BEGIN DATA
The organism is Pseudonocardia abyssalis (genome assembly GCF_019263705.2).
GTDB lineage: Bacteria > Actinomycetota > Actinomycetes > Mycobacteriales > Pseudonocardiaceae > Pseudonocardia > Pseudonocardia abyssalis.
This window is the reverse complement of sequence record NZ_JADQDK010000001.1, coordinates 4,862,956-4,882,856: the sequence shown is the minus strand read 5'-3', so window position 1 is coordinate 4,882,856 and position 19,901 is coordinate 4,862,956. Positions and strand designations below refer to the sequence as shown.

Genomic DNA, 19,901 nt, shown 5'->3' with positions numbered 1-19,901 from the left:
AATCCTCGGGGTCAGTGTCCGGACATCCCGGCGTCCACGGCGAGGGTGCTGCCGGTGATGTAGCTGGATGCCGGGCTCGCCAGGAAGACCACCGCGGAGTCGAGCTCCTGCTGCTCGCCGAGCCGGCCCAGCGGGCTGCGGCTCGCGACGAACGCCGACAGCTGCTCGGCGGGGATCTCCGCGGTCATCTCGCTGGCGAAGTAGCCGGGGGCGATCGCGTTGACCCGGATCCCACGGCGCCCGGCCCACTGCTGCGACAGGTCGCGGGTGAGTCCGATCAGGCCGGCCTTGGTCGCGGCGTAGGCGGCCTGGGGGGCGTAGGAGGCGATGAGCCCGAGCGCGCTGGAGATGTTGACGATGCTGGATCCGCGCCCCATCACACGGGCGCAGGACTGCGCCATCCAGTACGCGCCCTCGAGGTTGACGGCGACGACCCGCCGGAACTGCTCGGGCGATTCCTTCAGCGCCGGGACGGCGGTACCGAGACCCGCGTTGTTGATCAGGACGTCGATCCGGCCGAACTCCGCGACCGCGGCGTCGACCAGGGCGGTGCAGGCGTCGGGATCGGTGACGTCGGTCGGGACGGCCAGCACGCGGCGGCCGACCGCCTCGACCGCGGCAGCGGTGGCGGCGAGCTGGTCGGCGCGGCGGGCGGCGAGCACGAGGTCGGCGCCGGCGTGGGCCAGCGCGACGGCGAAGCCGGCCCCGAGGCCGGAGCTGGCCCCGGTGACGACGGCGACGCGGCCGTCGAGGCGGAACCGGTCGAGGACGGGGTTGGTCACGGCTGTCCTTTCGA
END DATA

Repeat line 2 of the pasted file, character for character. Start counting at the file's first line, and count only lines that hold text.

GTDB lineage: Bacteria > Actinomycetota > Actinomycetes > Mycobacteriales > Pseudonocardiaceae > Pseudonocardia > Pseudonocardia abyssalis.